“You know, when someone’s painting the MRCA as a villain, that’s kind of wild,” he says.

Edelman is unapologetic about what his group is poised to gain from the settlement -- a chunk of drilling revenue, up to $11.25 million a year. He says that money can go toward buying more open space.

“There’s this great new source of money, that probably just would have gone to the city or some other source, or maybe wouldn’t have happened at all,” he says. That could enable the MRCA “to do great things on a countywide basis that never would have existed.”

Los Angeles County Supervisor Gloria Molina’s district includes parts of Whittier, and she questions that logic. A legal advisor to Molina, Martha Jimenez, says the supervisor feels blindsided by the MCRA’s settlement.

“You have an entity that was established for the sole purpose of establishing open space, actually allying itself with the city and with the oil company opposing the county efforts to protect open space,” Jimenez says. “It is frankly incredible.”

In October of last year, Los Angeles County decided to join the fight against the drilling plans, filing its own lawsuit against Whittier and Matrix Oil.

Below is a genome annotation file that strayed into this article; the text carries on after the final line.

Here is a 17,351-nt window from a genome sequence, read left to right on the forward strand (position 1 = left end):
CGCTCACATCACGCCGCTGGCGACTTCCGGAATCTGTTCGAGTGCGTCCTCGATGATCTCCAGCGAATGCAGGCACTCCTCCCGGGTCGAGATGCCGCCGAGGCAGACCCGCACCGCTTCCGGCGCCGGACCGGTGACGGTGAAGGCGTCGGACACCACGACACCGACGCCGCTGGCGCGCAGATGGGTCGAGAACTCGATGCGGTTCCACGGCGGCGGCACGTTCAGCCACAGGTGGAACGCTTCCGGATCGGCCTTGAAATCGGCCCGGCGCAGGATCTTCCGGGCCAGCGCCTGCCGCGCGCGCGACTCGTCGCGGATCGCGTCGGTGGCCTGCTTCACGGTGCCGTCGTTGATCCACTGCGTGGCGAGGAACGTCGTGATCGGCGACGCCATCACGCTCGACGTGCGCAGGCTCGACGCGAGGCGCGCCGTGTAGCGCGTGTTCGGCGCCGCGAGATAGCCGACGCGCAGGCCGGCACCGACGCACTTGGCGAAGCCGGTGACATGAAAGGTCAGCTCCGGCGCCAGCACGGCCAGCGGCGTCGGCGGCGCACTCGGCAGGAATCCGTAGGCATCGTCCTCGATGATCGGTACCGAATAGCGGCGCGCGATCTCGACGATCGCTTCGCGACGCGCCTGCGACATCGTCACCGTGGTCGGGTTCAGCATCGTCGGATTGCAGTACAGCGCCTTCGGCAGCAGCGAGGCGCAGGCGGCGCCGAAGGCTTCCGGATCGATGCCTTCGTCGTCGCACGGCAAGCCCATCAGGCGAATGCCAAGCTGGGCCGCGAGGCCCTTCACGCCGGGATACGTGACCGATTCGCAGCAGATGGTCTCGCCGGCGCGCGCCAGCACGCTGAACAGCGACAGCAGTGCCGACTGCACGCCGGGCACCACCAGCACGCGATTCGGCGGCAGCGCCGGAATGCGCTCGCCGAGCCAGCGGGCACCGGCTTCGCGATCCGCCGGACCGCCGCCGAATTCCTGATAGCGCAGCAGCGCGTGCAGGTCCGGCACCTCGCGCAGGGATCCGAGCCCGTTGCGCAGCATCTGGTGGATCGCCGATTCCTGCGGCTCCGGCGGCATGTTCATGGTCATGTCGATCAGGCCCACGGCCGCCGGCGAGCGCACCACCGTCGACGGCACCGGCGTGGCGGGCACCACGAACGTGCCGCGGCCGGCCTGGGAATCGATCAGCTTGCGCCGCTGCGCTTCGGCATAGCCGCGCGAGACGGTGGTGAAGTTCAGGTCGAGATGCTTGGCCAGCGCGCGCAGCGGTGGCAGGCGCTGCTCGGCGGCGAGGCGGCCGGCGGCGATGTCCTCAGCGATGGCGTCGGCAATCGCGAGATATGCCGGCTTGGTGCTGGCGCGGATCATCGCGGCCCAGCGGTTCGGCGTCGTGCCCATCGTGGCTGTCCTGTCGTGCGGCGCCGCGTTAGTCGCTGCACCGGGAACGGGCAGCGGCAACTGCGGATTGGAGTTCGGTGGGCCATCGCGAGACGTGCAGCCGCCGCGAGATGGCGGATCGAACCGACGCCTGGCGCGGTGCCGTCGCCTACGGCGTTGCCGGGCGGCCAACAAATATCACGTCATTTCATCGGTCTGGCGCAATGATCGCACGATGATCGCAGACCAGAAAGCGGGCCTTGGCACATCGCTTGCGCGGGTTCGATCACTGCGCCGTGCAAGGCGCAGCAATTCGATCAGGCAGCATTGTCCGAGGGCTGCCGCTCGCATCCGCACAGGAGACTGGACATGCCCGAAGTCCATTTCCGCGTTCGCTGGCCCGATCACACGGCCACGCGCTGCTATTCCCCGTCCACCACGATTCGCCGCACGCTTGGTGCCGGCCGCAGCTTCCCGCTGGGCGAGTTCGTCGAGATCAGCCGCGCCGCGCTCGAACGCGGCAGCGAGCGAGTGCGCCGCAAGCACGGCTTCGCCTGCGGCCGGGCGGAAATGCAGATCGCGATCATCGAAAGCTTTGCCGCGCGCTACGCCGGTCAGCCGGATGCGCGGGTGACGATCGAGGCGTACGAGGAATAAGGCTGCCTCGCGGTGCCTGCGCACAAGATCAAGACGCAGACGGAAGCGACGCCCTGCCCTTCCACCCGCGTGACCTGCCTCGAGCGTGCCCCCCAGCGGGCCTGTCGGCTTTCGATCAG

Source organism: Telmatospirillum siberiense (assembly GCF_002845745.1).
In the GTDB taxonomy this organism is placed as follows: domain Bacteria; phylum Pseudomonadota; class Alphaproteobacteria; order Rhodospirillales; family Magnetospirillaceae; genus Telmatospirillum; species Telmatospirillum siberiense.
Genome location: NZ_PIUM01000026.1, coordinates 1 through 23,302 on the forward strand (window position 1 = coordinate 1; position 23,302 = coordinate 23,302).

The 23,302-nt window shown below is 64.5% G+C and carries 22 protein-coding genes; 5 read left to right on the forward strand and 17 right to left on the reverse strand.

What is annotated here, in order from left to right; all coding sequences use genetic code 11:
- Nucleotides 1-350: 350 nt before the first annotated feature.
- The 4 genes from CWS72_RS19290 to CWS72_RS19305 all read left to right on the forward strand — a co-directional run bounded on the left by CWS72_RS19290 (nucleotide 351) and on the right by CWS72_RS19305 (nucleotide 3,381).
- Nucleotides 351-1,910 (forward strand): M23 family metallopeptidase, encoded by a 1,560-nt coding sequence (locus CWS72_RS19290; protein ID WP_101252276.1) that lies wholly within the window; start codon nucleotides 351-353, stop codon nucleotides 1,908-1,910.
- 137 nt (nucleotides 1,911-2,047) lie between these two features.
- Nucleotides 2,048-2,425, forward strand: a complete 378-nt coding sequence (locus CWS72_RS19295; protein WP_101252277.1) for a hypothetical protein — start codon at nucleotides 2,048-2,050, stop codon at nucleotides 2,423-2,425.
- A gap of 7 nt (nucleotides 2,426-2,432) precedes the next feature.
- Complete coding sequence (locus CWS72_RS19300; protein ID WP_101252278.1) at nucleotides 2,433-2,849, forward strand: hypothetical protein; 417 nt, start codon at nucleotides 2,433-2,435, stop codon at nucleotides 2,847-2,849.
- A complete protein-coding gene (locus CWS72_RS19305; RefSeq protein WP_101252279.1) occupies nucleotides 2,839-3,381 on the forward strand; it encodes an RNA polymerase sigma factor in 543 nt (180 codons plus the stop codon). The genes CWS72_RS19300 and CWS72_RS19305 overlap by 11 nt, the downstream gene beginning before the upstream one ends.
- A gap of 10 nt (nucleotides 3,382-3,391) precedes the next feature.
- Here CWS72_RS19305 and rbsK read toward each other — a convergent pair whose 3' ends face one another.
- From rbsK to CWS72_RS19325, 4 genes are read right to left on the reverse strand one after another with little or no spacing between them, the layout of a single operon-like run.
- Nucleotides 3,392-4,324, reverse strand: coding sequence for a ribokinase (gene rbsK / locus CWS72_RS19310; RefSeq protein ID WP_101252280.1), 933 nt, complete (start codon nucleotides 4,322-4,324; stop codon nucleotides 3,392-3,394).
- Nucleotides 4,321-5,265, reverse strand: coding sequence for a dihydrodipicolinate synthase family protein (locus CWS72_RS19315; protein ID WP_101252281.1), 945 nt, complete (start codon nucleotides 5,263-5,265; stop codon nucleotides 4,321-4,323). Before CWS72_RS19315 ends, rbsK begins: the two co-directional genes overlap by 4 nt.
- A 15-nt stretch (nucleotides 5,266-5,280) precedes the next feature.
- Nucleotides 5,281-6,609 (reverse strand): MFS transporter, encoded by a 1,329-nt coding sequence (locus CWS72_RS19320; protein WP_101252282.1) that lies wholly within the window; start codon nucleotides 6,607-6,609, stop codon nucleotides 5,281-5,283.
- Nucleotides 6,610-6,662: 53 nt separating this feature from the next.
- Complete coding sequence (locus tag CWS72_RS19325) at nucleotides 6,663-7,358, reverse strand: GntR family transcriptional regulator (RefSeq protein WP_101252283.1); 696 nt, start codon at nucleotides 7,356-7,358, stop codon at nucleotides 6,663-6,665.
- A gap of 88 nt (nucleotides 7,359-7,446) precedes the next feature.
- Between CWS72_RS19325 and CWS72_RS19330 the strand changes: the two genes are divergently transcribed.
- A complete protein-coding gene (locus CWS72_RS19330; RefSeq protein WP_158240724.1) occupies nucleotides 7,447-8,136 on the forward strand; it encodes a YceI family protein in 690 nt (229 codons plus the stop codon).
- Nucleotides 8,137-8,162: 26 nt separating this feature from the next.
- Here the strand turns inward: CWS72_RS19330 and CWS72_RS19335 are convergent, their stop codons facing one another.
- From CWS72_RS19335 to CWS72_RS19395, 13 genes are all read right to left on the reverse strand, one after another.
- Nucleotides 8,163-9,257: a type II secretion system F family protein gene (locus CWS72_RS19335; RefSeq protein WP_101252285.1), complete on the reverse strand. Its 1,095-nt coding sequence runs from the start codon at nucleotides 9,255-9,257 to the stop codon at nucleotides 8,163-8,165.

Neither the company nor the city would comment for this story. But back in February, Jim Markman, a lawyer for Whittier, criticized the county for waiting so long to oppose the drilling plans.

“This was studied environmentally for over two years with the county not complaining about the project, not objecting to it,” he said during an appearance on KPCC's "Air Talk."

Superior Court Judge James Chalfant issued a tentative ruling in the dispute in June. It suggests that, while some claims against Whittier have come too late, the city violated the public trust when it failed to seek approval for drilling from the county’s open space district.

“During the trial the judge said three to four times that his understanding of the law was that if you enter into something without the approval of the district, it’s void,” says Scott Kuhn, senior deputy county counsel. “So that’s what we’ve asked the judge to do.”

Judge Chalfant's final decision is expected Tuesday.  Open-space activists like Nick Donovan worry the judge could set a precedent if he decides in favor of the city's oil deal.  Donovan says if drilling is deemed OK on the Whittier land, other Prop A-protected sites are vulnerable to development too.

“If I was living in Malibu. I’d be very concerned. If I was living in the Palisades, I’d be concerned. If I was living in PV, you name it, you’re next,” he says. “So watch out.”

Davidson and other activists say they’d be reluctant to support any new open-space tax:  evidence of a newfound skepticism that could pose political obstacles for publicly-funded conservation efforts in the future.

Corrections: An earlier version of this story indicated that a judge would rule on this case on Monday. In fact, the court date is set for Tuesday. Paul Edelman's title with the Mountains Recreation and Conservation Authority was inaccurate. The copy has been corrected.